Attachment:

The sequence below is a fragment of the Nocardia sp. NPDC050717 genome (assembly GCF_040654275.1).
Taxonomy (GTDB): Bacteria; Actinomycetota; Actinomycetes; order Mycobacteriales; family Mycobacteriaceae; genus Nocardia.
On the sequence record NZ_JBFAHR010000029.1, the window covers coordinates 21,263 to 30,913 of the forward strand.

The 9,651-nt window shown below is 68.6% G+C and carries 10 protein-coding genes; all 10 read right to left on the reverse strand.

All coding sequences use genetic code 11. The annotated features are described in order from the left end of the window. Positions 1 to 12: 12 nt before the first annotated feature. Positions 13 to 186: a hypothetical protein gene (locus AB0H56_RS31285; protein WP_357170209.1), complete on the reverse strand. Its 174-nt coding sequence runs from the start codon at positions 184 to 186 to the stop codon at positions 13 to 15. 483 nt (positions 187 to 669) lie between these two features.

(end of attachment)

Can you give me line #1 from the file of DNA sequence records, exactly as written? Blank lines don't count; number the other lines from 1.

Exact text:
The sequence below is a fragment of the Nocardia sp. NPDC050717 genome (assembly GCF_040654275.1).